Sam Park was born on an island in the Yellow Sea, Korea in 1949. He first showed an interest in art at the age of 12. His saga as an artist began in the 1960Ã‚s when, as a middle school student, he enrolled in his very first art class. He did so after a teacher noticed a watercolor painting he created and urged him to sign up for instruction. At the time his only interests were in sports, but at the teacherÃ‚s insistence he took that middle school course and entered one of his pictures in an art contest organized by a university. He won first place.
Park continued to win competitions and recognition, but there was a significant price to be paid for these early achievements because ParkÃ‚s father, who failed at a number of business ventures, was determined that the only boy in the large family would have a career in business. The more recognition the son received for his artistic talents, the more uncompromising and abusive the father became. The conflict eventually reached such a dangerous level that Sung Sam was forced to leave his home in Seoul and live with his friend, Paju, in a nearby farming village.
Living in the country proved to be beneficial to Park because, for the first time, he was surrounded by trees, grass, mountains, and people who made their living from the earth. The contrast between the stressful, crowded city and this new life of simplicity, beauty, and peace had a profound influence on the young man. He understood that nature could be a source of comfort and renewal, an idea that began to shape his direction as an artist.
After high school, Park spent six months in the army after which. he then enrolled in the Seorabul Art College (later known as Choong Ang University) where his high school art teacher, Mr. Byum, was a professor. Byun exerted a profound influence on Park with his instruction and encouragement, and he instilled a need for progress and growth in his young pupil. Ã‚?Artists are geniuses and should never stay in a safe place. Venture out into the bigger world,Ã‚? he would advise Park. Before long, the young man was following his mentorÃ‚s advice.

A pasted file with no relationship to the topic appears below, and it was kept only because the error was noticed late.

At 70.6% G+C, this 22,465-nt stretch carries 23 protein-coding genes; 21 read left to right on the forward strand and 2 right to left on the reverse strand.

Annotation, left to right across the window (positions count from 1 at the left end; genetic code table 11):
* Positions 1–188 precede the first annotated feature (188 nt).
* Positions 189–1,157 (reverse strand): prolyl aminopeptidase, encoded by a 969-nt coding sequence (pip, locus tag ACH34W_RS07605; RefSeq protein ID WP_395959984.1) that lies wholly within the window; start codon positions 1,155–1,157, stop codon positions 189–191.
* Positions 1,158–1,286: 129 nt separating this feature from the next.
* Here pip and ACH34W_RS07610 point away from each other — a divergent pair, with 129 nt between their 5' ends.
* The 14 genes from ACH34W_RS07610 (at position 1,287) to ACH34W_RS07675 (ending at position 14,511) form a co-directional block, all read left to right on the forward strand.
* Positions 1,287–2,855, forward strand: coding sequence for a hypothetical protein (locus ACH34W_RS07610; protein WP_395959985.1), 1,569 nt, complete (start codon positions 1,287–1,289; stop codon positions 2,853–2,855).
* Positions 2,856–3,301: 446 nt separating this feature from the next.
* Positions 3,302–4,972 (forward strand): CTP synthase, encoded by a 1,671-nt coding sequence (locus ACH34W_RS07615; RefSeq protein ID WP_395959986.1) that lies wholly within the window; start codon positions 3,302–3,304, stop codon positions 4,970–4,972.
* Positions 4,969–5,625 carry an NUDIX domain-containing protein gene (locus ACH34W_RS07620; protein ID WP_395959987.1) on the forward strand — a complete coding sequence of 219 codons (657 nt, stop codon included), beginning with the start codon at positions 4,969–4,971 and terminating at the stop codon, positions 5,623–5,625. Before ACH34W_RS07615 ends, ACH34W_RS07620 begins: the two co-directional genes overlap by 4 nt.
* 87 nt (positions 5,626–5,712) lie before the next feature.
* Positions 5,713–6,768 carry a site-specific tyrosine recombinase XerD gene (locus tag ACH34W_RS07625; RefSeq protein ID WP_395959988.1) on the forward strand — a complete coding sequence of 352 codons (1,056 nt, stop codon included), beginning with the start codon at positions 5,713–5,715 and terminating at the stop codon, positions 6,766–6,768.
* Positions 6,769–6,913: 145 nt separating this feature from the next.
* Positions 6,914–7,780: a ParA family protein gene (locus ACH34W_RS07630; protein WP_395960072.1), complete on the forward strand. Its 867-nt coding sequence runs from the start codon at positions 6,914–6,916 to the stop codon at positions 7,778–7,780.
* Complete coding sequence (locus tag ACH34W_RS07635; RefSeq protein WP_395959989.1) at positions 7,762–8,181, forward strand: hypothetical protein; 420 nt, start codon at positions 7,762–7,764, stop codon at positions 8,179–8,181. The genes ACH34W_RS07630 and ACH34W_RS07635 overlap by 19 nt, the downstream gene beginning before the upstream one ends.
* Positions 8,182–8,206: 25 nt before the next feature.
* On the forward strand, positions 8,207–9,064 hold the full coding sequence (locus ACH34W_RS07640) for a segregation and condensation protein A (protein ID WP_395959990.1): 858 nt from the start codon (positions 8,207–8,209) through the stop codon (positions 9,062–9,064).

Out into the World
The years after his graduation in 1973 were difficult for the young Park, as they are for many young artists. He struggled through by teaching at local schools. He married briefly, but the stresses caused by the financial difficulties led quickly to a divorce. Park persevered however, and in 1982, Park was finally able to realize his dream of leaving Korea and studying in one of the art capitals of the world Ã‚? Paris!
Instead of studying in a formal art school, Park took lessons from the great masters whose paintings hung in the Louvre Museum. On Sundays when there was no admission charge, he would carry his lunch and spend the entire day studying the works of the great painters. Park took his paintings into the streets in hopes of selling them to passersby.
Here he made many contacts, as the streets popular with artists were often frequented by art dealers looking to make that next big discovery. Park was befriended by a number of these dealers, and at their invitation, travelled to many countries in the Mediterranean, including Spain, Morocco and Greece and Cyprus.. Park was commissioned by the President of Cyprus to paint a portrait of the First Lady. That painting, along with five others by the artist, now hangs in the Presidential Palace. In between his exhibitions, he travelled to the coasts of Spain and France, becoming enamored of and invigorated by the beautiful climate and scenery.
During the run of an exhibition in Athens, Park met a delightful young Korean woman, Jennifer, who became his wife in 1987. Before long the couple had a son, Se-June.
Jennifer brought order, stability, and brightness to Sung SamÃ‚s life and his art. Whereas his paintings had been varied in style and quality, they quickly took on a consistency in appearance and content, with an emphasis on beauty, tranquility, and joy. However, ParkÃ‚s need to keep growing as an artist didnÃ‚t abate, and his n